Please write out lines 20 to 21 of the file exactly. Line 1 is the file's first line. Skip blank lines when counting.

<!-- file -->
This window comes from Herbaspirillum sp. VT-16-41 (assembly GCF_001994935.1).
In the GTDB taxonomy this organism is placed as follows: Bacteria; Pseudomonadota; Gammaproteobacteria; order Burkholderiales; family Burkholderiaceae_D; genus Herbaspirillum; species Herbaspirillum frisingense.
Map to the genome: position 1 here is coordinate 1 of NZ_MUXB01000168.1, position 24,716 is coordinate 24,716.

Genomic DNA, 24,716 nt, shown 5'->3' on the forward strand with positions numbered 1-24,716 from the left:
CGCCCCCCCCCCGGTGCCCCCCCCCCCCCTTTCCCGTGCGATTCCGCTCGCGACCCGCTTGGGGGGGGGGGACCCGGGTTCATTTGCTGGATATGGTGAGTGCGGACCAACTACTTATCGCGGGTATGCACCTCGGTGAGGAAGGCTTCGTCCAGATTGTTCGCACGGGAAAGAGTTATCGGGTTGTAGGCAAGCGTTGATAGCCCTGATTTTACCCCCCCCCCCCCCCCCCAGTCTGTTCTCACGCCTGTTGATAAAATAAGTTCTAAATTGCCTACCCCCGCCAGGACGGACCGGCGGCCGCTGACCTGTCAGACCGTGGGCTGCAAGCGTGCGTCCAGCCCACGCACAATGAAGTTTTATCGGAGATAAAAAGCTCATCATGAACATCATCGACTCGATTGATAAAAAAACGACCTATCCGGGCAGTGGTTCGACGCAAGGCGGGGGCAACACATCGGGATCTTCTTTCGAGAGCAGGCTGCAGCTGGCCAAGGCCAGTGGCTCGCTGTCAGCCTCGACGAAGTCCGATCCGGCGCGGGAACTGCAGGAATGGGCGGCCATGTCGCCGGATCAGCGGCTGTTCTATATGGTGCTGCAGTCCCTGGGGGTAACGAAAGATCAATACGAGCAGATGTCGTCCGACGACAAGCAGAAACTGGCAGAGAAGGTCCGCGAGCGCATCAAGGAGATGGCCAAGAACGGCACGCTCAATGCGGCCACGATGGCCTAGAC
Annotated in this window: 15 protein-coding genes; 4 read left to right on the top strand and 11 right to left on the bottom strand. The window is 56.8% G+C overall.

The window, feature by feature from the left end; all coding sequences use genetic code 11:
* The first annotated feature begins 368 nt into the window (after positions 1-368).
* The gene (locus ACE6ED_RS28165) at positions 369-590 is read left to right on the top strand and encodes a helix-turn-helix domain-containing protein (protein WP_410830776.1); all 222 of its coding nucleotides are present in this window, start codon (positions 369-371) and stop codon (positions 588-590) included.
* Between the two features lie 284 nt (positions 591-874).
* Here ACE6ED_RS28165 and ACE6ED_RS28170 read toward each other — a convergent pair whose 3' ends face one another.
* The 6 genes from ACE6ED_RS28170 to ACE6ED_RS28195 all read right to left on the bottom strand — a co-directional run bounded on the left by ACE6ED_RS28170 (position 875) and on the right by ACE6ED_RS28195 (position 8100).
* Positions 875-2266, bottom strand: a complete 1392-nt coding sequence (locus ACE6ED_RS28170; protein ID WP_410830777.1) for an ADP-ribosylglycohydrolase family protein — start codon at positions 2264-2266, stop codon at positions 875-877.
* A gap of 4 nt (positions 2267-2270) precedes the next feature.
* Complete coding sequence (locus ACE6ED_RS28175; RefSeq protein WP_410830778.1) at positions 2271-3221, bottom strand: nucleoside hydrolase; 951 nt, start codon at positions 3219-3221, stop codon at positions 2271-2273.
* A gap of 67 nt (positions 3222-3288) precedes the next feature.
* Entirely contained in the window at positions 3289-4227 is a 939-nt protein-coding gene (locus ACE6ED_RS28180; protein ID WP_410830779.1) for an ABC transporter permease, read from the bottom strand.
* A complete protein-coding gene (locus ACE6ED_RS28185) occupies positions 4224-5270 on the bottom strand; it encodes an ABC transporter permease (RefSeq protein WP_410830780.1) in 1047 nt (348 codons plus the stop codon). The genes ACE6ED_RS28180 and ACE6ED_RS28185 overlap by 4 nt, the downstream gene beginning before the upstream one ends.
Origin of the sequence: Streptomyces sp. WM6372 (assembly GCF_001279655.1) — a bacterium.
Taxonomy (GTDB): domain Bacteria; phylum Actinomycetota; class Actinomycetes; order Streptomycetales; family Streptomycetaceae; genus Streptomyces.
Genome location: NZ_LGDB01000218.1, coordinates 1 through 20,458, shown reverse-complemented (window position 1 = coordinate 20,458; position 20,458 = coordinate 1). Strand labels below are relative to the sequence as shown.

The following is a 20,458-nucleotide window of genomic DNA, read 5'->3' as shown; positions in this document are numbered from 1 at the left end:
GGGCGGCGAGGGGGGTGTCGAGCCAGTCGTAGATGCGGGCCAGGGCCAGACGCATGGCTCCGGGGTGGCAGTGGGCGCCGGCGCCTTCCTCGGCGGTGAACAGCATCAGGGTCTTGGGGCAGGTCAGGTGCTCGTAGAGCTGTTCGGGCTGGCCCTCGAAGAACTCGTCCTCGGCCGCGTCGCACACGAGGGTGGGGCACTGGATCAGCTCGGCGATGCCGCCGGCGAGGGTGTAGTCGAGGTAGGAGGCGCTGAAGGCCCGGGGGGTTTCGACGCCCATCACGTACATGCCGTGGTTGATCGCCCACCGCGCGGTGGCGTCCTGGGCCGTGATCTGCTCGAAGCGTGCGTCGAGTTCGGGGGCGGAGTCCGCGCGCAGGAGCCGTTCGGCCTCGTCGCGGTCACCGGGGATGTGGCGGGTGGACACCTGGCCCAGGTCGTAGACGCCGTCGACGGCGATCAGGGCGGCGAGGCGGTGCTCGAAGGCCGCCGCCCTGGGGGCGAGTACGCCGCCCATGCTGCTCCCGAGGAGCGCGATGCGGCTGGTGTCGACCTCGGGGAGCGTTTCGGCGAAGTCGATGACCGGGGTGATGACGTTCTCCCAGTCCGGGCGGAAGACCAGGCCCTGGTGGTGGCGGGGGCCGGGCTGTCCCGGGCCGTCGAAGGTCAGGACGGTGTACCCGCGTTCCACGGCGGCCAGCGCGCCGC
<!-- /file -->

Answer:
Taxonomy (GTDB): domain Bacteria; phylum Actinomycetota; class Actinomycetes; order Streptomycetales; family Streptomycetaceae; genus Streptomyces.
Genome location: NZ_LGDB01000218.1, coordinates 1 through 20,458, shown reverse-complemented (window position 1 = coordinate 20,458; position 20,458 = coordinate 1). Strand labels below are relative to the sequence as shown.